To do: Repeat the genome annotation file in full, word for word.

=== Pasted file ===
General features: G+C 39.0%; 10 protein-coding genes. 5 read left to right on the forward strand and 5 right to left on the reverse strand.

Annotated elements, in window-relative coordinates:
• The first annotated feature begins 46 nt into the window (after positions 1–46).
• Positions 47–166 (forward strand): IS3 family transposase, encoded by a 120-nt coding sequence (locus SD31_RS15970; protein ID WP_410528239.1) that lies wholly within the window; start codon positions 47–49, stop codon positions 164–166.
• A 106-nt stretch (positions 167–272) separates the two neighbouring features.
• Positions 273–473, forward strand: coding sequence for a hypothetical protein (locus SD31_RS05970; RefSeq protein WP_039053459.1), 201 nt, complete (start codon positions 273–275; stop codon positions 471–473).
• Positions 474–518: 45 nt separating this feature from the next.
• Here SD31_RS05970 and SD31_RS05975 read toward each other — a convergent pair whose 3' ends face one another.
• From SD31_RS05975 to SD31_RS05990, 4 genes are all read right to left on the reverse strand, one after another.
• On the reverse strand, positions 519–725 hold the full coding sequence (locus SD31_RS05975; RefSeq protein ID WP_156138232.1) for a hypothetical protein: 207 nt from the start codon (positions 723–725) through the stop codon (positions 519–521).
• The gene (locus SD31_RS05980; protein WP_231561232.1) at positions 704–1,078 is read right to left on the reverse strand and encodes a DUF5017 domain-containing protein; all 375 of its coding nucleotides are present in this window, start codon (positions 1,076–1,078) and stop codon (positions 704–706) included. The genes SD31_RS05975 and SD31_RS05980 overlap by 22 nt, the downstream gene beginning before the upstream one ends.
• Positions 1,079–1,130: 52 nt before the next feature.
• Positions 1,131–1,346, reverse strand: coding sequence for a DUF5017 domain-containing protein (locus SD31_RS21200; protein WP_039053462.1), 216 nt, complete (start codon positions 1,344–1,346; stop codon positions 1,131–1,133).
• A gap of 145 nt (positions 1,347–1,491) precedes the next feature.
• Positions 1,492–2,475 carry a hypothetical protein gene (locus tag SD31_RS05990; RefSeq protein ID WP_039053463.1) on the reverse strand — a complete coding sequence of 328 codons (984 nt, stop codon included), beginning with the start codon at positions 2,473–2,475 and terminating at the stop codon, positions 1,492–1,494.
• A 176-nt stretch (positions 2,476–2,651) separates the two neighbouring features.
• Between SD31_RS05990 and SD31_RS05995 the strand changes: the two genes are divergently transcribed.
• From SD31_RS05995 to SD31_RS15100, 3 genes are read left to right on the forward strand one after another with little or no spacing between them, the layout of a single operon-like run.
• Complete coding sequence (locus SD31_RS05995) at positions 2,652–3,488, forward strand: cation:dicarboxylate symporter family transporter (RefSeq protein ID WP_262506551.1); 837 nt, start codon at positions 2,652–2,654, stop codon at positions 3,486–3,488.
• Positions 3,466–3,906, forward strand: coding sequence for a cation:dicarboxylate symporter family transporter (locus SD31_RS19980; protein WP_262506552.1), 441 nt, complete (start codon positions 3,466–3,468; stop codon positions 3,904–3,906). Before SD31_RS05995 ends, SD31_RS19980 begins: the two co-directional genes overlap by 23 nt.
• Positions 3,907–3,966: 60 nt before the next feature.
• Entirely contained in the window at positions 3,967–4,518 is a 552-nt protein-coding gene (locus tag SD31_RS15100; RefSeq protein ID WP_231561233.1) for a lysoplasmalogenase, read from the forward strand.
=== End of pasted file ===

General features: G+C 39.0%; 10 protein-coding genes. 5 read left to right on the forward strand and 5 right to left on the reverse strand.

Annotated elements, in window-relative coordinates:
• The first annotated feature begins 46 nt into the window (after positions 1–46).
• Positions 47–166 (forward strand): IS3 family transposase, encoded by a 120-nt coding sequence (locus SD31_RS15970; protein ID WP_410528239.1) that lies wholly within the window; start codon positions 47–49, stop codon positions 164–166.
• A 106-nt stretch (positions 167–272) separates the two neighbouring features.
• Positions 273–473, forward strand: coding sequence for a hypothetical protein (locus SD31_RS05970; RefSeq protein WP_039053459.1), 201 nt, complete (start codon positions 273–275; stop codon positions 471–473).
• Positions 474–518: 45 nt separating this feature from the next.
• Here SD31_RS05970 and SD31_RS05975 read toward each other — a convergent pair whose 3' ends face one another.
• From SD31_RS05975 to SD31_RS05990, 4 genes are all read right to left on the reverse strand, one after another.
• On the reverse strand, positions 519–725 hold the full coding sequence (locus SD31_RS05975; RefSeq protein ID WP_156138232.1) for a hypothetical protein: 207 nt from the start codon (positions 723–725) through the stop codon (positions 519–521).
• The gene (locus SD31_RS05980; protein WP_231561232.1) at positions 704–1,078 is read right to left on the reverse strand and encodes a DUF5017 domain-containing protein; all 375 of its coding nucleotides are present in this window, start codon (positions 1,076–1,078) and stop codon (positions 704–706) included. The genes SD31_RS05975 and SD31_RS05980 overlap by 22 nt, the downstream gene beginning before the upstream one ends.
• Positions 1,079–1,130: 52 nt before the next feature.
• Positions 1,131–1,346, reverse strand: coding sequence for a DUF5017 domain-containing protein (locus SD31_RS21200; protein WP_039053462.1), 216 nt, complete (start codon positions 1,344–1,346; stop codon positions 1,131–1,133).
• A gap of 145 nt (positions 1,347–1,491) precedes the next feature.
• Positions 1,492–2,475 carry a hypothetical protein gene (locus tag SD31_RS05990; RefSeq protein ID WP_039053463.1) on the reverse strand — a complete coding sequence of 328 codons (984 nt, stop codon included), beginning with the start codon at positions 2,473–2,475 and terminating at the stop codon, positions 1,492–1,494.
• A 176-nt stretch (positions 2,476–2,651) separates the two neighbouring features.
• Between SD31_RS05990 and SD31_RS05995 the strand changes: the two genes are divergently transcribed.
• From SD31_RS05995 to SD31_RS15100, 3 genes are read left to right on the forward strand one after another with little or no spacing between them, the layout of a single operon-like run.
• Complete coding sequence (locus SD31_RS05995) at positions 2,652–3,488, forward strand: cation:dicarboxylate symporter family transporter (RefSeq protein ID WP_262506551.1); 837 nt, start codon at positions 2,652–2,654, stop codon at positions 3,486–3,488.
• Positions 3,466–3,906, forward strand: coding sequence for a cation:dicarboxylate symporter family transporter (locus SD31_RS19980; protein WP_262506552.1), 441 nt, complete (start codon positions 3,466–3,468; stop codon positions 3,904–3,906). Before SD31_RS05995 ends, SD31_RS19980 begins: the two co-directional genes overlap by 23 nt.
• Positions 3,907–3,966: 60 nt before the next feature.
• Entirely contained in the window at positions 3,967–4,518 is a 552-nt protein-coding gene (locus tag SD31_RS15100; RefSeq protein ID WP_231561233.1) for a lysoplasmalogenase, read from the forward strand.